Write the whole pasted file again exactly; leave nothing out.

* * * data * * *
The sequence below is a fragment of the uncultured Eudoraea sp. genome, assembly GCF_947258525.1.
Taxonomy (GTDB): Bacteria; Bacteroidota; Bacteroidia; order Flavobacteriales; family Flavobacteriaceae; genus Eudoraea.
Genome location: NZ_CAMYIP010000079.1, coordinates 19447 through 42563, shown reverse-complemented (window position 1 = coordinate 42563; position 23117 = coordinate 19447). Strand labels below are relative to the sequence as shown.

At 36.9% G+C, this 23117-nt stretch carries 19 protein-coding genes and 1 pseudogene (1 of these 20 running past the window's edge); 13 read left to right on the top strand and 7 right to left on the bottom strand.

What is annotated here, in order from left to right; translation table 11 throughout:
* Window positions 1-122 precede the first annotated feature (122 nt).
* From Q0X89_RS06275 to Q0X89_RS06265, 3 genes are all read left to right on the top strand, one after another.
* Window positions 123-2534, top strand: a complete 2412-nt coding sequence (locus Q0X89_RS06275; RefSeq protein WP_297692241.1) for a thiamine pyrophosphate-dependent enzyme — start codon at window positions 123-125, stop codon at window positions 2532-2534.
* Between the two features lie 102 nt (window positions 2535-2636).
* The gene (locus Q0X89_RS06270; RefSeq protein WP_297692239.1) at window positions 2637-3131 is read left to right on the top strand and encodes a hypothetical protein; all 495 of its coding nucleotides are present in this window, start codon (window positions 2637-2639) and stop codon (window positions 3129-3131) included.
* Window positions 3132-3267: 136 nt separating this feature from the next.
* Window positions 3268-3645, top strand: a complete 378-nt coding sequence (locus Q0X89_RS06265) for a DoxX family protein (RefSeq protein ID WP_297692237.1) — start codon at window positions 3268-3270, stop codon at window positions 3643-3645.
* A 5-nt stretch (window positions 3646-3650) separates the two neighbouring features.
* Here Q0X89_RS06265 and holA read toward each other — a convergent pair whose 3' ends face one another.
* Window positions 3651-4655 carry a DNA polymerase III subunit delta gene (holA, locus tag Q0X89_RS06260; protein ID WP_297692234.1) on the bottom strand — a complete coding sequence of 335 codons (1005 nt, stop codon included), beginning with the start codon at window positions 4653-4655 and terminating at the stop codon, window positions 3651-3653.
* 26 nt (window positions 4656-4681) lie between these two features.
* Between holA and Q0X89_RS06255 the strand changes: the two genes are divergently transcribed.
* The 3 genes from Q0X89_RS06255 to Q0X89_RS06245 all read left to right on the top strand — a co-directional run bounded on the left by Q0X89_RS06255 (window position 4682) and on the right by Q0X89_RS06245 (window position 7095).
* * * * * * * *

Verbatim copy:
The sequence below is a fragment of the uncultured Eudoraea sp. genome, assembly GCF_947258525.1.
Taxonomy (GTDB): Bacteria; Bacteroidota; Bacteroidia; order Flavobacteriales; family Flavobacteriaceae; genus Eudoraea.
Genome location: NZ_CAMYIP010000079.1, coordinates 19447 through 42563, shown reverse-complemented (window position 1 = coordinate 42563; position 23117 = coordinate 19447). Strand labels below are relative to the sequence as shown.

At 36.9% G+C, this 23117-nt stretch carries 19 protein-coding genes and 1 pseudogene (1 of these 20 running past the window's edge); 13 read left to right on the top strand and 7 right to left on the bottom strand.

What is annotated here, in order from left to right; translation table 11 throughout:
* Window positions 1-122 precede the first annotated feature (122 nt).
* From Q0X89_RS06275 to Q0X89_RS06265, 3 genes are all read left to right on the top strand, one after another.
* Window positions 123-2534, top strand: a complete 2412-nt coding sequence (locus Q0X89_RS06275; RefSeq protein WP_297692241.1) for a thiamine pyrophosphate-dependent enzyme — start codon at window positions 123-125, stop codon at window positions 2532-2534.
* Between the two features lie 102 nt (window positions 2535-2636).
* The gene (locus Q0X89_RS06270; RefSeq protein WP_297692239.1) at window positions 2637-3131 is read left to right on the top strand and encodes a hypothetical protein; all 495 of its coding nucleotides are present in this window, start codon (window positions 2637-2639) and stop codon (window positions 3129-3131) included.
* Window positions 3132-3267: 136 nt separating this feature from the next.
* Window positions 3268-3645, top strand: a complete 378-nt coding sequence (locus Q0X89_RS06265) for a DoxX family protein (RefSeq protein ID WP_297692237.1) — start codon at window positions 3268-3270, stop codon at window positions 3643-3645.
* A 5-nt stretch (window positions 3646-3650) separates the two neighbouring features.
* Here Q0X89_RS06265 and holA read toward each other — a convergent pair whose 3' ends face one another.
* Window positions 3651-4655 carry a DNA polymerase III subunit delta gene (holA, locus tag Q0X89_RS06260; protein ID WP_297692234.1) on the bottom strand — a complete coding sequence of 335 codons (1005 nt, stop codon included), beginning with the start codon at window positions 4653-4655 and terminating at the stop codon, window positions 3651-3653.
* 26 nt (window positions 4656-4681) lie between these two features.
* Between holA and Q0X89_RS06255 the strand changes: the two genes are divergently transcribed.
* The 3 genes from Q0X89_RS06255 to Q0X89_RS06245 all read left to right on the top strand — a co-directional run bounded on the left by Q0X89_RS06255 (window position 4682) and on the right by Q0X89_RS06245 (window position 7095).